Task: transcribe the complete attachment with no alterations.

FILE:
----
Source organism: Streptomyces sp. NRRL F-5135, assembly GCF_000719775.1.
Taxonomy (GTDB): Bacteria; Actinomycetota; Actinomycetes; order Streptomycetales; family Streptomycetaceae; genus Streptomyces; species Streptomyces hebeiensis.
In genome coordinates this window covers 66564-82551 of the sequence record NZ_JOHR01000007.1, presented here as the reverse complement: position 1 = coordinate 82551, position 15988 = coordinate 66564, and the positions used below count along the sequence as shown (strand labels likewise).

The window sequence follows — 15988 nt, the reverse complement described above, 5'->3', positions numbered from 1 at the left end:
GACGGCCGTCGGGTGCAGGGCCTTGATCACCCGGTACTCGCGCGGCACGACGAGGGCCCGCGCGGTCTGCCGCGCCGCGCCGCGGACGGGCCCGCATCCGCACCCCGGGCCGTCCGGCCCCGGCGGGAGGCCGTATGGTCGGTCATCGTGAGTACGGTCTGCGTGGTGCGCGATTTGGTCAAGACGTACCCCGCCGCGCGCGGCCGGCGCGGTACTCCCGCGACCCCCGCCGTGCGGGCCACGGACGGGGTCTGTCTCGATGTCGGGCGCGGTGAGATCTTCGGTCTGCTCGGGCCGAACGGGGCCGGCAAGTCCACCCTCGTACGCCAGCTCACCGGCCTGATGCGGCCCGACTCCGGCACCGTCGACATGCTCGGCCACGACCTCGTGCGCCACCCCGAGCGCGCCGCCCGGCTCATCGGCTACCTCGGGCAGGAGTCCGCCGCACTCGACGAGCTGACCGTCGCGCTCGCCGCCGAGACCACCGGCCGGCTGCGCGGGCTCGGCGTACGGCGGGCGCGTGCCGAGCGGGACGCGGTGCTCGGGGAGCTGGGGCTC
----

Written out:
Source organism: Streptomyces sp. NRRL F-5135, assembly GCF_000719775.1.
Taxonomy (GTDB): Bacteria; Actinomycetota; Actinomycetes; order Streptomycetales; family Streptomycetaceae; genus Streptomyces; species Streptomyces hebeiensis.
In genome coordinates this window covers 66564-82551 of the sequence record NZ_JOHR01000007.1, presented here as the reverse complement: position 1 = coordinate 82551, position 15988 = coordinate 66564, and the positions used below count along the sequence as shown (strand labels likewise).

The window sequence follows — 15988 nt, the reverse complement described above, 5'->3', positions numbered from 1 at the left end:
GACGGCCGTCGGGTGCAGGGCCTTGATCACCCGGTACTCGCGCGGCACGACGAGGGCCCGCGCGGTCTGCCGCGCCGCGCCGCGGACGGGCCCGCATCCGCACCCCGGGCCGTCCGGCCCCGGCGGGAGGCCGTATGGTCGGTCATCGTGAGTACGGTCTGCGTGGTGCGCGATTTGGTCAAGACGTACCCCGCCGCGCGCGGCCGGCGCGGTACTCCCGCGACCCCCGCCGTGCGGGCCACGGACGGGGTCTGTCTCGATGTCGGGCGCGGTGAGATCTTCGGTCTGCTCGGGCCGAACGGGGCCGGCAAGTCCACCCTCGTACGCCAGCTCACCGGCCTGATGCGGCCCGACTCCGGCACCGTCGACATGCTCGGCCACGACCTCGTGCGCCACCCCGAGCGCGCCGCCCGGCTCATCGGCTACCTCGGGCAGGAGTCCGCCGCACTCGACGAGCTGACCGTCGCGCTCGCCGCCGAGACCACCGGCCGGCTGCGCGGGCTCGGCGTACGGCGGGCGCGTGCCGAGCGGGACGCGGTGCTCGGGGAGCTGGGGCTC